Thursday, April 30, 2009
PALIN: Oh yeah. Snow machine. Yes.
Q: What kind of snowmobile do you got?
PALIN: We've got an Arctic Cat. We've got a couple of different kinds. Race machines. I inherit whatever Todd rejects from the year prior. ... We love those motor sports.
PALIN: You do so many good things for some of the other states, also. You've got that patriotism in you that people just so respect. Thank you for that.
Wednesday, April 29, 2009
Tuesday, April 28, 2009
I have been a Republican since 1966. I have been working extremely hard for the Party, for its candidates and for the ideals of a Republican Party whose tent is big enough to welcome diverse points of view. While I have been comfortable being a Republican, my Party has not defined who I am. I have taken each issue one at a time and have exercised independent judgment to do what I thought was best for Pennsylvania and the nation.
Since my election in 1980, as part of the Reagan Big Tent, the Republican Party has moved far to the right. Last year, more than 200,000 Republicans in Pennsylvania changed their registration to become Democrats. I now find my political philosophy more in line with Democrats than Republicans.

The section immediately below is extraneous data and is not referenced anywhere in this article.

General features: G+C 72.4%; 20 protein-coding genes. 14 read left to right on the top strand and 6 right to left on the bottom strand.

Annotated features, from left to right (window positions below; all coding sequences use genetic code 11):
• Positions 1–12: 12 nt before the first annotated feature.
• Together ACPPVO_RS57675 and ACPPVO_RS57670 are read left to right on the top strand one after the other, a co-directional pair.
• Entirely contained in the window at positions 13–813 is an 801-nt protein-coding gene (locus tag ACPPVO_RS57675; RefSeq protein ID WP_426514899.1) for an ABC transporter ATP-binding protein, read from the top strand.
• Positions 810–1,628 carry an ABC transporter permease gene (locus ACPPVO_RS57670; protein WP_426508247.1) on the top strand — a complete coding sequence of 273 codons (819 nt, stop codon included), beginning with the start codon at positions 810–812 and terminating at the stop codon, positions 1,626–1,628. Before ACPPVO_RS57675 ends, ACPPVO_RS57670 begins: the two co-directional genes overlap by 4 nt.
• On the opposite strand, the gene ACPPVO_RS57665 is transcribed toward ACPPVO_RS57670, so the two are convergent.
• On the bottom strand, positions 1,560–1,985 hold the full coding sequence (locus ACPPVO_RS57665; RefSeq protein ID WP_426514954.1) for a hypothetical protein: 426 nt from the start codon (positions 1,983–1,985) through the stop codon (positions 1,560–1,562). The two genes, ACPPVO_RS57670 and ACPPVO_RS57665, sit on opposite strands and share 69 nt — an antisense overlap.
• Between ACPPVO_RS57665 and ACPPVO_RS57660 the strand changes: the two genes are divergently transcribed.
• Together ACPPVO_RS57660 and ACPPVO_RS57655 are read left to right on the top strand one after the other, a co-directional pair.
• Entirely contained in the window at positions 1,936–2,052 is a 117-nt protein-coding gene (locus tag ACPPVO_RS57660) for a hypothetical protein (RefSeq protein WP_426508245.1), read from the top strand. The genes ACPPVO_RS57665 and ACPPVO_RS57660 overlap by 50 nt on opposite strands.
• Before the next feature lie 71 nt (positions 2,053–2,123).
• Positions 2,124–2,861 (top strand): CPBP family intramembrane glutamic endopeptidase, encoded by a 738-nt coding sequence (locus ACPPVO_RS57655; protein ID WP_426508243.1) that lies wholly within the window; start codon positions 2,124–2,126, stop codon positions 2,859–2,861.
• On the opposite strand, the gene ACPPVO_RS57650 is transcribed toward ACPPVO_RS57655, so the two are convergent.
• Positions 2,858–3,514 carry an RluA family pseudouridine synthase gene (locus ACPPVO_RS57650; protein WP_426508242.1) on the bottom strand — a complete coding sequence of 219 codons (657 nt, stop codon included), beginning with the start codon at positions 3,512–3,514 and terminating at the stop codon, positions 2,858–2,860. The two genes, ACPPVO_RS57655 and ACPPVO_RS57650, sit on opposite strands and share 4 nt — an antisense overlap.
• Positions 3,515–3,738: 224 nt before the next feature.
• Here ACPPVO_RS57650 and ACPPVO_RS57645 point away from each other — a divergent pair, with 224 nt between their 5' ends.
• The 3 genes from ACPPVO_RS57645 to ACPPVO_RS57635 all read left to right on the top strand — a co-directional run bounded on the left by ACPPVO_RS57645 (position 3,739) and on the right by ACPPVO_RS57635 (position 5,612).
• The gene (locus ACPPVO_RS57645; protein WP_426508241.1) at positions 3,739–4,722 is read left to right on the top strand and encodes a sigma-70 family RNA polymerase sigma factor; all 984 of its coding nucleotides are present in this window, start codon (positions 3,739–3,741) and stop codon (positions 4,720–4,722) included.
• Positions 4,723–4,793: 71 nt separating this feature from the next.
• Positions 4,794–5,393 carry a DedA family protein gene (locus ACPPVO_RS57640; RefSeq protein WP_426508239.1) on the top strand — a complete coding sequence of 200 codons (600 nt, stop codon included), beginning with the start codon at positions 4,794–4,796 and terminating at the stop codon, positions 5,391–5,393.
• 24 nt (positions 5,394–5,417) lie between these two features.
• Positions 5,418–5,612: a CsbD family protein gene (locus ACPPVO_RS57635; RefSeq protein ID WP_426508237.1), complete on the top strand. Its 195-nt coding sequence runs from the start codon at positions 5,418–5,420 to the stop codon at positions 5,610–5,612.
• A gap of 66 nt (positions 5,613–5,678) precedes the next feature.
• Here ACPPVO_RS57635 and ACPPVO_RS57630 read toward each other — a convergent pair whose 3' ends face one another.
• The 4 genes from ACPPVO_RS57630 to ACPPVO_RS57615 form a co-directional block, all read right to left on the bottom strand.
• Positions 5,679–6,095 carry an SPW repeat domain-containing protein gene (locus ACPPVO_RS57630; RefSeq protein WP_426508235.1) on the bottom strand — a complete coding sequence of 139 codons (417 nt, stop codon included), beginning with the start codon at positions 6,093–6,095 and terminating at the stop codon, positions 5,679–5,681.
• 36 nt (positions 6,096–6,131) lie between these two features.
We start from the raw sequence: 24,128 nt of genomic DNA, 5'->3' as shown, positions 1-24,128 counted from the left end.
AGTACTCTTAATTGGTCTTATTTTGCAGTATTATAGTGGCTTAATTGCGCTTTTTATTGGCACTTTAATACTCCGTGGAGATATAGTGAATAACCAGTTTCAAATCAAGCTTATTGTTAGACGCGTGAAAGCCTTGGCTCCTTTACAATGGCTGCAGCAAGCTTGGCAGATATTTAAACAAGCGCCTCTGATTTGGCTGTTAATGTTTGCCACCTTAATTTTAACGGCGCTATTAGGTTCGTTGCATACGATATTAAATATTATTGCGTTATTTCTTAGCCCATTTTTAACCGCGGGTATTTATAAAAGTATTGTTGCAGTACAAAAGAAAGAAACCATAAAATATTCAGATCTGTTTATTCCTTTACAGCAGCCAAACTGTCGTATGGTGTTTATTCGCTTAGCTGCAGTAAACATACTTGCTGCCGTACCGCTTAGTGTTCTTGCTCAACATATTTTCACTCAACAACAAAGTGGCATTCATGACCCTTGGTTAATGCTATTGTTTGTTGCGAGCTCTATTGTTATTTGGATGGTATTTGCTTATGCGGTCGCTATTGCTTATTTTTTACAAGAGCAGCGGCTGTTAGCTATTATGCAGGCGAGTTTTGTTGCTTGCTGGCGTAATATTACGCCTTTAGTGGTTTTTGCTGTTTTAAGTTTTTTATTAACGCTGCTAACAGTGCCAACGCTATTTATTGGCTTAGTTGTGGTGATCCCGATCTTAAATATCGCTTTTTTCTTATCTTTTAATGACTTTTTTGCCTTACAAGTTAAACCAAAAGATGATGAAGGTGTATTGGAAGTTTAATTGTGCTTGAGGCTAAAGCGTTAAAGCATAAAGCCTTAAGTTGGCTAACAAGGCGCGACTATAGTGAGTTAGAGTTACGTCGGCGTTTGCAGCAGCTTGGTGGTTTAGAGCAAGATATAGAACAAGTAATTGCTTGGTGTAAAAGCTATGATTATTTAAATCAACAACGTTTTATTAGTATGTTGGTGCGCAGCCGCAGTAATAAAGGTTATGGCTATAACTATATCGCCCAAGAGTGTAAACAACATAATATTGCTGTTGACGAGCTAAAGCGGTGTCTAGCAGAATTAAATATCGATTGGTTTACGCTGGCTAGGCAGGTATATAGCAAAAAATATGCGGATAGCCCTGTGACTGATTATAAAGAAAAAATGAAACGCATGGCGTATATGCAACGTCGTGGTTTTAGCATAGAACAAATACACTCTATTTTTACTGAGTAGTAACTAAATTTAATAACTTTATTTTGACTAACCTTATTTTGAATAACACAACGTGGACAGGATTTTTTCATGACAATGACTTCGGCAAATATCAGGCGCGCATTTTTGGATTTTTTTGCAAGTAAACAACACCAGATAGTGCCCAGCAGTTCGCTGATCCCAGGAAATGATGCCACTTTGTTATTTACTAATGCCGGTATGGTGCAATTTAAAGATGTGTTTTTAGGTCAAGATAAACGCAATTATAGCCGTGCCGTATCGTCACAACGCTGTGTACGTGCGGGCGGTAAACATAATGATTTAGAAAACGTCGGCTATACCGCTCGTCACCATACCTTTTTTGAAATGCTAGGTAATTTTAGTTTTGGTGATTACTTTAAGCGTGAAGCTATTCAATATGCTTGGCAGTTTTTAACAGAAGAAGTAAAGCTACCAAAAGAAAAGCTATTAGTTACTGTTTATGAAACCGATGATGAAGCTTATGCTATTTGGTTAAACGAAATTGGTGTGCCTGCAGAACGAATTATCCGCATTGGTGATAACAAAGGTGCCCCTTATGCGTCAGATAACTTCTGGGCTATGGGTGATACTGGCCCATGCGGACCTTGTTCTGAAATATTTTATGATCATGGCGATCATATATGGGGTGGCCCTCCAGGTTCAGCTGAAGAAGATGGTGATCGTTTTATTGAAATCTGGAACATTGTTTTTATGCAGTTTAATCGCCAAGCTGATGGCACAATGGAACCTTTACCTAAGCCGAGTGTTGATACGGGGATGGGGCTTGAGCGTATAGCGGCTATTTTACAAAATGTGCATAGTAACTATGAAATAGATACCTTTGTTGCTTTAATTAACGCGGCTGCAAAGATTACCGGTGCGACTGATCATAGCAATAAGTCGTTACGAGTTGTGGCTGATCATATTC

When I supported the stimulus package, I knew that it would not be popular with the Republican Party. But, I saw the stimulus as necessary to lessen the risk of a far more serious recession than we are now experiencing.
Since then, I have traveled the State, talked to Republican leaders and office-holders and my supporters and I have carefully examined public opinion. It has become clear to me that the stimulus vote caused a schism which makes our differences irreconcilable. On this state of the record, I am unwilling to have my twenty-nine year Senate record judged by the Pennsylvania Republican primary electorate. I have not represented the Republican Party. I have represented the people of Pennsylvania.
I have decided to run for re-election in 2010 in the Democratic primary.
I am ready, willing and anxious to take on all comers and have my candidacy for re-election determined in a general election.
I deeply regret that I will be disappointing many friends and supporters. I can understand their disappointment. I am also disappointed that so many in the Party I have worked for for more than four decades do not want me to be their candidate. It is very painful on both sides. I thank specially Senators McConnell and Cornyn for their forbearance.